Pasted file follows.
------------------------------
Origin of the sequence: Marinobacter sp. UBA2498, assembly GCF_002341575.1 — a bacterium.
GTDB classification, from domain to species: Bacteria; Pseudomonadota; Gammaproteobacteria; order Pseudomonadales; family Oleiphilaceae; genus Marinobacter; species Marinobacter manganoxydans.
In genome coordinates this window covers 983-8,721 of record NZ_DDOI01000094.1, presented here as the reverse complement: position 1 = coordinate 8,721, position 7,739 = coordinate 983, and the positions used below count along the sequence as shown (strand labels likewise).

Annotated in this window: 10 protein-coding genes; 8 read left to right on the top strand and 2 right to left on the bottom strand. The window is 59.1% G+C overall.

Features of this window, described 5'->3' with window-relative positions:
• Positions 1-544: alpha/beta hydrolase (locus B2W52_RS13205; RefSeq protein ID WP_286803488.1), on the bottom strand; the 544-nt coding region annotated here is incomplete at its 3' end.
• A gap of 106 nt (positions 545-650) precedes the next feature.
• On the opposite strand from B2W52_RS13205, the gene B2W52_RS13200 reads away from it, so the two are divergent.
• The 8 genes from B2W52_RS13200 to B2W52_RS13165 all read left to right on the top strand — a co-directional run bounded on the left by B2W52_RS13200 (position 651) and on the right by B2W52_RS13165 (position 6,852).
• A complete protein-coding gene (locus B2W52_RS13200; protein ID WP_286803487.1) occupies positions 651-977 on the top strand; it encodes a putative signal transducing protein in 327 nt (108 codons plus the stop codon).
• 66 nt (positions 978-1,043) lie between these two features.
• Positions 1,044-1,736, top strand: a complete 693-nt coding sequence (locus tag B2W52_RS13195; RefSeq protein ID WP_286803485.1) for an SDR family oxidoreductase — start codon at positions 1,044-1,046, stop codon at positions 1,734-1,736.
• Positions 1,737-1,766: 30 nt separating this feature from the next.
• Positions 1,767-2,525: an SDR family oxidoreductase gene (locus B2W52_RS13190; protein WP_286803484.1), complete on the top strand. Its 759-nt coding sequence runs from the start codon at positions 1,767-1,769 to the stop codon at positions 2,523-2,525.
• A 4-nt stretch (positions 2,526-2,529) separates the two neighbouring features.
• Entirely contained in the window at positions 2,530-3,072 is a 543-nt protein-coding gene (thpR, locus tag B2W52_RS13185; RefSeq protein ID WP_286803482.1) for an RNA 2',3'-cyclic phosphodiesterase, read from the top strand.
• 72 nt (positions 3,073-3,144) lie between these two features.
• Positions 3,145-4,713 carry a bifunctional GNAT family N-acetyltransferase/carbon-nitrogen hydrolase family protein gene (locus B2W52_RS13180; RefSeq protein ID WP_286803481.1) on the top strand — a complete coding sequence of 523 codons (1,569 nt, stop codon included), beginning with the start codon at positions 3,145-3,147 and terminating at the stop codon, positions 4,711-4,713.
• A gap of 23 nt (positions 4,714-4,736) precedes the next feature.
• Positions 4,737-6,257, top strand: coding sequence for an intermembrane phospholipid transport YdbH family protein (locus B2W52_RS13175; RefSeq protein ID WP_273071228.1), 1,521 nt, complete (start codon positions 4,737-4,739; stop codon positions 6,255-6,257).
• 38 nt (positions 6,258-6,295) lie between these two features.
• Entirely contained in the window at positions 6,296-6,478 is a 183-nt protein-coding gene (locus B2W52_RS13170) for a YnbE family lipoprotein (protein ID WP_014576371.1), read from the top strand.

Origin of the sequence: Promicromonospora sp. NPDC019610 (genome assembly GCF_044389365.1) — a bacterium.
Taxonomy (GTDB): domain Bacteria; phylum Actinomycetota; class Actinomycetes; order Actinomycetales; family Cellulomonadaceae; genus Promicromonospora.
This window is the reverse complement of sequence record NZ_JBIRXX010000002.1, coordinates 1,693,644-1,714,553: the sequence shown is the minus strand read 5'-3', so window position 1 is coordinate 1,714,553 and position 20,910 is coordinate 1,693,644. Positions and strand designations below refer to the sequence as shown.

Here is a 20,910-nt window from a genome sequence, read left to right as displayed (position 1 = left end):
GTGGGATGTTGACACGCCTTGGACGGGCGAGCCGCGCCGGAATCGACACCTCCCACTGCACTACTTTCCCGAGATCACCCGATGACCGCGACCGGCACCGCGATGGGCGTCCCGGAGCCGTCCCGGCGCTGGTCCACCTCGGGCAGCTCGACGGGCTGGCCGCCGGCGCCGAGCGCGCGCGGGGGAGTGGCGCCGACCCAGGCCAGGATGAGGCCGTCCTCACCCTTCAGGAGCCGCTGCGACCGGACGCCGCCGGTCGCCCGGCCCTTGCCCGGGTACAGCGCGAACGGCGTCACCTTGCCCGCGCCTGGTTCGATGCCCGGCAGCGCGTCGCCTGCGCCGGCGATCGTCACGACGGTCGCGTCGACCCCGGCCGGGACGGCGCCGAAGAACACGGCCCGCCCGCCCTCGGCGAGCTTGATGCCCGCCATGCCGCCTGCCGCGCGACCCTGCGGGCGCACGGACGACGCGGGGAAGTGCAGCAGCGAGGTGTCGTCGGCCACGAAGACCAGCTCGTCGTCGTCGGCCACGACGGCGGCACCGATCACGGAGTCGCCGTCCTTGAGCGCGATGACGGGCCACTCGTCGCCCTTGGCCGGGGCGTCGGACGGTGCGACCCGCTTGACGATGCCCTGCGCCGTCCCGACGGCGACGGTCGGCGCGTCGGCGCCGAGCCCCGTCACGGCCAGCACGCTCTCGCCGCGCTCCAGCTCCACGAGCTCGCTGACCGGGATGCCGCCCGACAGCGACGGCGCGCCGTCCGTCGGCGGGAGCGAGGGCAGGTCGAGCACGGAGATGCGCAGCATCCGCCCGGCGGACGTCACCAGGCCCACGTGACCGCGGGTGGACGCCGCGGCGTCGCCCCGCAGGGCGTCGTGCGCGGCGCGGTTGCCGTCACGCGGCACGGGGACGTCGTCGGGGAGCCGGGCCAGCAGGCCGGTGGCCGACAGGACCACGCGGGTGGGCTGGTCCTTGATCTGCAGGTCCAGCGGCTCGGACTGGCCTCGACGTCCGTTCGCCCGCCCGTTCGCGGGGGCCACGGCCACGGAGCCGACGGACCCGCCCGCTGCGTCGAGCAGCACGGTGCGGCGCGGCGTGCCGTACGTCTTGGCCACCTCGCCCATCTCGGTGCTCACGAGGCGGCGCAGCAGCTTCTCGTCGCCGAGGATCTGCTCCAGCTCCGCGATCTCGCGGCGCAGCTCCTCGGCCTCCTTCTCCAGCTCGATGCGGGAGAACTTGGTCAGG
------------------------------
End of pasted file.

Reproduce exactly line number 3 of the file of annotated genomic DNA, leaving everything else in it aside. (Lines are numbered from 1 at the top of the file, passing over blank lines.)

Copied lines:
In genome coordinates this window covers 983-8,721 of record NZ_DDOI01000094.1, presented here as the reverse complement: position 1 = coordinate 8,721, position 7,739 = coordinate 983, and the positions used below count along the sequence as shown (strand labels likewise).